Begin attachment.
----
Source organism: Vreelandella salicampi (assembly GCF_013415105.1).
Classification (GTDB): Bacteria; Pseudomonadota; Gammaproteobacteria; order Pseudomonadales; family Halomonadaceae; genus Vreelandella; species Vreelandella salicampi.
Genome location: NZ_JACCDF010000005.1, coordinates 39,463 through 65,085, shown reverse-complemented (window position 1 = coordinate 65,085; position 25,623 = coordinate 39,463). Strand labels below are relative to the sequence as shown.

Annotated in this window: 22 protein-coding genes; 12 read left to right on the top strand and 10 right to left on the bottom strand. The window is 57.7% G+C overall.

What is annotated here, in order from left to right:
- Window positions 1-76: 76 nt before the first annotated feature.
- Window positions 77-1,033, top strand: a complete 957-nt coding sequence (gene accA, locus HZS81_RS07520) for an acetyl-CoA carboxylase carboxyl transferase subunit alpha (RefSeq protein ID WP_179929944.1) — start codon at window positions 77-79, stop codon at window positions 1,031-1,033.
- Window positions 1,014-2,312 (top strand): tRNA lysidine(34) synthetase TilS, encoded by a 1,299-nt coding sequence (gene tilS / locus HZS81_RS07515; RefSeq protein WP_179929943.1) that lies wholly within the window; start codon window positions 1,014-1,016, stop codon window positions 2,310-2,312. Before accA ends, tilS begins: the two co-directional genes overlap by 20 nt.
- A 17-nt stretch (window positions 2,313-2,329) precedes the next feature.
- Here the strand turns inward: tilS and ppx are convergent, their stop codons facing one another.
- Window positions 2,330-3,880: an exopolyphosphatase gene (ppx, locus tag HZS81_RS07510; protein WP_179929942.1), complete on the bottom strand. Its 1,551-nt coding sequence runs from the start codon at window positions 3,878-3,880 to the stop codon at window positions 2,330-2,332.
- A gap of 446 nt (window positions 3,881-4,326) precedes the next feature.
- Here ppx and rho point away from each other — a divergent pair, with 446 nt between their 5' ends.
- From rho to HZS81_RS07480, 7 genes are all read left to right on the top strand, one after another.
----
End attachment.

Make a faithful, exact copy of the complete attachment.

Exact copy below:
Source organism: Vreelandella salicampi (assembly GCF_013415105.1).
Classification (GTDB): Bacteria; Pseudomonadota; Gammaproteobacteria; order Pseudomonadales; family Halomonadaceae; genus Vreelandella; species Vreelandella salicampi.
Genome location: NZ_JACCDF010000005.1, coordinates 39,463 through 65,085, shown reverse-complemented (window position 1 = coordinate 65,085; position 25,623 = coordinate 39,463). Strand labels below are relative to the sequence as shown.

Annotated in this window: 22 protein-coding genes; 12 read left to right on the top strand and 10 right to left on the bottom strand. The window is 57.7% G+C overall.

What is annotated here, in order from left to right:
- Window positions 1-76: 76 nt before the first annotated feature.
- Window positions 77-1,033, top strand: a complete 957-nt coding sequence (gene accA, locus HZS81_RS07520) for an acetyl-CoA carboxylase carboxyl transferase subunit alpha (RefSeq protein ID WP_179929944.1) — start codon at window positions 77-79, stop codon at window positions 1,031-1,033.
- Window positions 1,014-2,312 (top strand): tRNA lysidine(34) synthetase TilS, encoded by a 1,299-nt coding sequence (gene tilS / locus HZS81_RS07515; RefSeq protein WP_179929943.1) that lies wholly within the window; start codon window positions 1,014-1,016, stop codon window positions 2,310-2,312. Before accA ends, tilS begins: the two co-directional genes overlap by 20 nt.
- A 17-nt stretch (window positions 2,313-2,329) precedes the next feature.
- Here the strand turns inward: tilS and ppx are convergent, their stop codons facing one another.
- Window positions 2,330-3,880: an exopolyphosphatase gene (ppx, locus tag HZS81_RS07510; protein WP_179929942.1), complete on the bottom strand. Its 1,551-nt coding sequence runs from the start codon at window positions 3,878-3,880 to the stop codon at window positions 2,330-2,332.
- A gap of 446 nt (window positions 3,881-4,326) precedes the next feature.
- Here ppx and rho point away from each other — a divergent pair, with 446 nt between their 5' ends.
- From rho to HZS81_RS07480, 7 genes are all read left to right on the top strand, one after another.